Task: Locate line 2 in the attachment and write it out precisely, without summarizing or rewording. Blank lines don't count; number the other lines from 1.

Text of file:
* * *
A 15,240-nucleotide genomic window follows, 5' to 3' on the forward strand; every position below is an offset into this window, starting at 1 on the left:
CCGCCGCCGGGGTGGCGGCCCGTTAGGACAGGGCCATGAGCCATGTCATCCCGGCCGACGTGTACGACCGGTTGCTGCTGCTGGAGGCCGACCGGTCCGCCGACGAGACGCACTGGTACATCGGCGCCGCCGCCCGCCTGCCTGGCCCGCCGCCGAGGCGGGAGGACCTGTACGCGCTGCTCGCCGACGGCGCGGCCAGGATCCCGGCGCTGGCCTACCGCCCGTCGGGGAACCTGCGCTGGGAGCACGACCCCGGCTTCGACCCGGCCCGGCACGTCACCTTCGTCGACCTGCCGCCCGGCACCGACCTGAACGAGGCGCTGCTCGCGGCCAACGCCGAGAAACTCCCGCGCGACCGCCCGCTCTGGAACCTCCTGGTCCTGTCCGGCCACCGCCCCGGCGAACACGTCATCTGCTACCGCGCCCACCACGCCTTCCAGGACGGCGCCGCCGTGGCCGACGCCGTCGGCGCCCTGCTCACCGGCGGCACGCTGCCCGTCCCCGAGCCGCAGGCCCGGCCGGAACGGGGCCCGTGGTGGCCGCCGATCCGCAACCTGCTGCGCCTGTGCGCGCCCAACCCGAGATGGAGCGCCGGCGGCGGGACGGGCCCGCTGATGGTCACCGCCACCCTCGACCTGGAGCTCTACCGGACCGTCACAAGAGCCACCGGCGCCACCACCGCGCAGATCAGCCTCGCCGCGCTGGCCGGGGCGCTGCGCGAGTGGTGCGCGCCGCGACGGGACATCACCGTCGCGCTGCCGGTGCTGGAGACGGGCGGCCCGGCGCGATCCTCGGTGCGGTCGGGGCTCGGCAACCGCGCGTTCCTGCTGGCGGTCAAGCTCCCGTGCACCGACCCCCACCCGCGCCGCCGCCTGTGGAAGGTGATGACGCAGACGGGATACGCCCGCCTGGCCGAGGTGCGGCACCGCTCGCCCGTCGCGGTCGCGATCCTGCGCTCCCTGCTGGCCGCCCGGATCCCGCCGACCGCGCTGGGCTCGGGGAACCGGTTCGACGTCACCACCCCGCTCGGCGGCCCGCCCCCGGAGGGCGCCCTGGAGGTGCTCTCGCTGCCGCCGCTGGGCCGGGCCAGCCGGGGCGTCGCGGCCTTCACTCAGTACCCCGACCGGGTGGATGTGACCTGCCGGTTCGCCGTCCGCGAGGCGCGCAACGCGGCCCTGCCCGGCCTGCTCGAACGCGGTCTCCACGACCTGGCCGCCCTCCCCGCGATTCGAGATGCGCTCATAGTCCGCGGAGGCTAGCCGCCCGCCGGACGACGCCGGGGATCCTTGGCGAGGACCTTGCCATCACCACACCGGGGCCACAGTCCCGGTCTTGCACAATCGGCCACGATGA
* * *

CCGCCGCCGGGGTGGCGGCCCGTTAGGACAGGGCCATGAGCCATGTCATCCCGGCCGACGTGTACGACCGGTTGCTGCTGCTGGAGGCCGACCGGTCCGCCGACGAGACGCACTGGTACATCGGCGCCGCCGCCCGCCTGCCTGGCCCGCCGCCGAGGCGGGAGGACCTGTACGCGCTGCTCGCCGACGGCGCGGCCAGGATCCCGGCGCTGGCCTACCGCCCGTCGGGGAACCTGCGCTGGGAGCACGACCCCGGCTTCGACCCGGCCCGGCACGTCACCTTCGTCGACCTGCCGCCCGGCACCGACCTGAACGAGGCGCTGCTCGCGGCCAACGCCGAGAAACTCCCGCGCGACCGCCCGCTCTGGAACCTCCTGGTCCTGTCCGGCCACCGCCCCGGCGAACACGTCATCTGCTACCGCGCCCACCACGCCTTCCAGGACGGCGCCGCCGTGGCCGACGCCGTCGGCGCCCTGCTCACCGGCGGCACGCTGCCCGTCCCCGAGCCGCAGGCCCGGCCGGAACGGGGCCCGTGGTGGCCGCCGATCCGCAACCTGCTGCGCCTGTGCGCGCCCAACCCGAGATGGAGCGCCGGCGGCGGGACGGGCCCGCTGATGGTCACCGCCACCCTCGACCTGGAGCTCTACCGGACCGTCACAAGAGCCACCGGCGCCACCACCGCGCAGATCAGCCTCGCCGCGCTGGCCGGGGCGCTGCGCGAGTGGTGCGCGCCGCGACGGGACATCACCGTCGCGCTGCCGGTGCTGGAGACGGGCGGCCCGGCGCGATCCTCGGTGCGGTCGGGGCTCGGCAACCGCGCGTTCCTGCTGGCGGTCAAGCTCCCGTGCACCGACCCCCACCCGCGCCGCCGCCTGTGGAAGGTGATGACGCAGACGGGATACGCCCGCCTGGCCGAGGTGCGGCACCGCTCGCCCGTCGCGGTCGCGATCCTGCGCTCCCTGCTGGCCGCCCGGATCCCGCCGACCGCGCTGGGCTCGGGGAACCGGTTCGACGTCACCACCCCGCTCGGCGGCCCGCCCCCGGAGGGCGCCCTGGAGGTGCTCTCGCTGCCGCCGCTGGGCCGGGCCAGCCGGGGCGTCGCGGCCTTCACTCAGTACCCCGACCGGGTGGATGTGACCTGCCGGTTCGCCGTCCGCGAGGCGCGCAACGCGGCCCTGCCCGGCCTGCTCGAACGCGGTCTCCACGACCTGGCCGCCCTCCCCGCGATTCGAGATGCGCTCATAGTCCGCGGAGGCTAGCCGCCCGCCGGACGACGCCGGGGATCCTTGGCGAGGACCTTGCCATCACCACACCGGGGCCACAGTCCCGGTCTTGCACAATCGGCCACGATGA